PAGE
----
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Field of fractions

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Every integral domain can be embedded in a field (see proof below). That is, using concepts from set theory, given an arbitrary integral domain (such as the integers), one can construct a field that contains a subset isomorphic to the integral domain. Such a field is called the field of fractions of the given integral domain.

Examples

  • The rational numbers \Q is the field of fractions of the integers \Z ;
  • The Gaussian rational numbers \Q[i] is the field of fractions of the Gaussian integers \Z[i]
Theorem. (Field of Fractions) Every integral domain can be embedded in a field.
Proof. Let R be an integral domain. That is, a commutative ring with unity in which the zero-product rule holds. Now consider the set \bar F=R\times R^* , the set of all ordered pairs of elements in R , excluding those in which the second element is 0.

We will now define a binary relation \cong on \bar F , which we claim to be an equivalence relation by the following criteria: (p,q)\cong(\hat p,\hat q) , if and only if p\cdot\hat q=\hat p\cdot q , for all (p,q),(\hat p,\hat q)\in\bar F .

To show that \cong is an equivalence relation, we must show that the reflexive, symmetric, and transitive properties hold. To that end, let (p,q),(\hat\cdot{p},\hat{q}),(\tilde{p},\tilde{q})\in\bar F .

(Reflexive) Since p\cdot q=p\cdot q , (p,q)\cong(p,q) .

(Symmetric) Suppose that (p,q)\cong(\hat p,\hat q) . Then p\cdot\hat q=\hat p\cdot q , and so by the symmetric property of equality, \hat p\cdot q=p\cdot\hat q . Thus, (\hat p,\hat q)\cong(p,q)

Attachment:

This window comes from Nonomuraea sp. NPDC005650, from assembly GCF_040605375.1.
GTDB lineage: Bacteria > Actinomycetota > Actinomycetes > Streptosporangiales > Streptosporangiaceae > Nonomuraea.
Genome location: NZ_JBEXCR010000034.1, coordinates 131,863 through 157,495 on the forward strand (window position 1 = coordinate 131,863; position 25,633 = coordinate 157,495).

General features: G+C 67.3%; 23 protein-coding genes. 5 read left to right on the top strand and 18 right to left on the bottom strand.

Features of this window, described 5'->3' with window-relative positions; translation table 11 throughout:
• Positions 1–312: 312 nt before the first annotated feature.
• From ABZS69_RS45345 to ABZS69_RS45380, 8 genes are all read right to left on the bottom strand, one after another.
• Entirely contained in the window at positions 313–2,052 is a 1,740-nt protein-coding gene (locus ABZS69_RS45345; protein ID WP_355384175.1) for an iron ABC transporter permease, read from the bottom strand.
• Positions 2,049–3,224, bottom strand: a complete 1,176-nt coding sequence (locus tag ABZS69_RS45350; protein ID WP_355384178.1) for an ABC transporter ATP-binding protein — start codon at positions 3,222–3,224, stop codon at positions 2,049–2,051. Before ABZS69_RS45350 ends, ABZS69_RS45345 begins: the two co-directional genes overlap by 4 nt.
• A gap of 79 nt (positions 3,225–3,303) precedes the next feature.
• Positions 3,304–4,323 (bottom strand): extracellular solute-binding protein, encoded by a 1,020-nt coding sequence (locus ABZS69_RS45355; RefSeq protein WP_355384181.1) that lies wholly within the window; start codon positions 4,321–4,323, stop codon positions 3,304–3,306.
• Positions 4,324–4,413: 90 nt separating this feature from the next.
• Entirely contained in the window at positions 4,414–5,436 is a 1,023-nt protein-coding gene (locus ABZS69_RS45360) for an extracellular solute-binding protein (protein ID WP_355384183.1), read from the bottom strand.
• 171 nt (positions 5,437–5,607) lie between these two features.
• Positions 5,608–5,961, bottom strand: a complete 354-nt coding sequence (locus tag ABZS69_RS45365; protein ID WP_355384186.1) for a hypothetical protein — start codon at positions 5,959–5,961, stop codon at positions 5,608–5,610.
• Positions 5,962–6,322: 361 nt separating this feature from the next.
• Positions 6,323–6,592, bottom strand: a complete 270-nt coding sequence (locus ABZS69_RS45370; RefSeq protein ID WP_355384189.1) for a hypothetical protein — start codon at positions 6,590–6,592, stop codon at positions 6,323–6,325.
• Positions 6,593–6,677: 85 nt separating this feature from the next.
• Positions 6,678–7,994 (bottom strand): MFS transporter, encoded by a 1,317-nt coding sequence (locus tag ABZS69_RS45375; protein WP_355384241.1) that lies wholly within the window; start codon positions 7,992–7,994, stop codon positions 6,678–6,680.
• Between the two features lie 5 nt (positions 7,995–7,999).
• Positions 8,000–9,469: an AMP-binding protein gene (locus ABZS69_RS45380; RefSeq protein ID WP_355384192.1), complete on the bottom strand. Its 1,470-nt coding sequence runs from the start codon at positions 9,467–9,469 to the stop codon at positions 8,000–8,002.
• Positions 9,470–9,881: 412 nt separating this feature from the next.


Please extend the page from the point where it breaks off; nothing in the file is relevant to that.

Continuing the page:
(Transitive) Now suppose that (p,q)\cong(\hat p,\hat q) and (\hat p,\hat q)\cong(\tilde p,\tilde q) . Then p\cdot\hat q=\hat p\cdot q and \hat p\cdot\tilde q=\tilde p\cdot\hat q . Multiplying these equations together, we obtain p\hat q\hat p\tilde q=\hat{p}q\tilde p\hat q . Thus, p\hat q\hat p\tilde q-\hat{p}q\tilde p\hat q=0 , and so \hat p\hat q(p\hat p\tilde q-\hat{p}q\tilde p)=0 . Since \hat q\ne0 , we must have \hat p(p\tilde q-q\tilde p)=0 , as R has the zero-product rule.

In the case that \hat p\ne0 , we will have p\tilde q-q\tilde p=0 , which implies p\tilde q=\tilde pq and that (p,q)\cong(\tilde p,\tilde q) .

Otherwise, if \hat p=0 , then p\cdot\hat q=0\cdot q=0 , which then implies that p=0 . Similarly, we will also find that \tilde p=0 . This is the special case that p\tilde q=0=\tilde pq , and so (p,q)\cong(\tilde p,\tilde q) .

Thus, \cong is an equivalence relation, and so we will now define F=\bar F/\cong , the set of all equivalence classes, and use the notation \frac{p}{q} to denote the element [p,q] , the equivalence class containing (p,q) .

We now must determine addition and multiplication operations on F and show that F is a field. We claim that addition and multiplication can be given by:

  • \frac{p}{q}+\frac{r}{s}=\frac{ps+qr}{qs} , for all \frac{p}{q},\frac{r}{s}\in F ;
  • \frac{p}{q}\cdot\frac{r}{s}=\frac{pr}{qs} , for all \frac{p}{q},\frac{r}{s}\in F ;

Since \frac{p}{q} and \frac{r}{s} may not be unique representations of elements in F , it is necessary to show that the above rules for addition and multiplication provide for well-defined operations.

To that end, let \frac{p}{q},\frac{\hat p}{\hat q},\frac{r}{s},\frac{\hat r}{\hat s} be elements of F , and suppose that \frac{p}{q}=\frac{\hat p}{\hat q} and \frac{r}{s}=\frac{\hat r}{\hat s} . We will now show that \frac{ps+qr}{qs}=\frac{\hat p\hat s+\hat q\hat r}{\hat q\hat s} and \frac{pr}{qs}=\frac{\hat p\hat r}{\hat q\hat s} .

Since \frac{p}{q}=\frac{\hat p}{\hat q} and \frac{r}{s}=\frac{\hat r}{\hat s} , we have p\hat q=\hat pq and r\hat s=\hat rs . Then:


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